While oil prices remain near a five year low, crude oil has jumped the most in two weeks which industry analysts attribute to indications that two nations that account for approximately nine percent of OPEC production may experience lower output in the near future.
This year, the US had its highest oil production in three decades and prices declined by about 20 percent following a decision by OPEC not to stop production, resulting in over 30 million barrels a day (the group’s output target) to be produced in the last six months. In November, OPEC pumped 30.05 million barrels a day- much more than needed from exporters in the first quarter, reports a Bloomberg article.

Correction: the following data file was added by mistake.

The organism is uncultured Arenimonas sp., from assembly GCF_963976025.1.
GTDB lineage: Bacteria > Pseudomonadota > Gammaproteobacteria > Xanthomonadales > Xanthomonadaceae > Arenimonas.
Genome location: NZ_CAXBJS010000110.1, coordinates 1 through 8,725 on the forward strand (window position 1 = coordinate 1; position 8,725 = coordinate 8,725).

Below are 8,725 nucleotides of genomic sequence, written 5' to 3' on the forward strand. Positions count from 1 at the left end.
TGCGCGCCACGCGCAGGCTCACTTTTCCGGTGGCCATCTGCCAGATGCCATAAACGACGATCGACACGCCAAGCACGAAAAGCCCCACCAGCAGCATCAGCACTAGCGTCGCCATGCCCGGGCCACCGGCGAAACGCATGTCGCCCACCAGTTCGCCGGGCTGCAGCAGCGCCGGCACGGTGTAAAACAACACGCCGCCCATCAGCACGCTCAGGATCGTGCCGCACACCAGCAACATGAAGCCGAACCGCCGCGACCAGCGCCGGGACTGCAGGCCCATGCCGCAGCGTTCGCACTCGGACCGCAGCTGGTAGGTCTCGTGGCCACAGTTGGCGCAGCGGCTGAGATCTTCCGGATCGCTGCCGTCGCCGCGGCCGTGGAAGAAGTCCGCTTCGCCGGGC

Bloomberg also reports Al Mazrouei of the United Arab Emirates claims OPEC will not cut output for at least three months, citing a belief that the market will stabilize on its own. Mazrouei stated via Twitter,
It is not logical nor fair to ask OPEC to reduce their production and not ask the other producers to stop their expected growth supply.”
The United States Federal Reserve is scheduled to meet this week to discuss a monetary policy, which is due Wednesday. Financial and oil analysts believe there is high possibility of an increase in interest rates, which will in turn have an effect on crude oil prices.
Read more here- “Oil Plumbs Depths as OPEC Refuses to Blink,” (William Watts and Eric Yep, MarketWatch)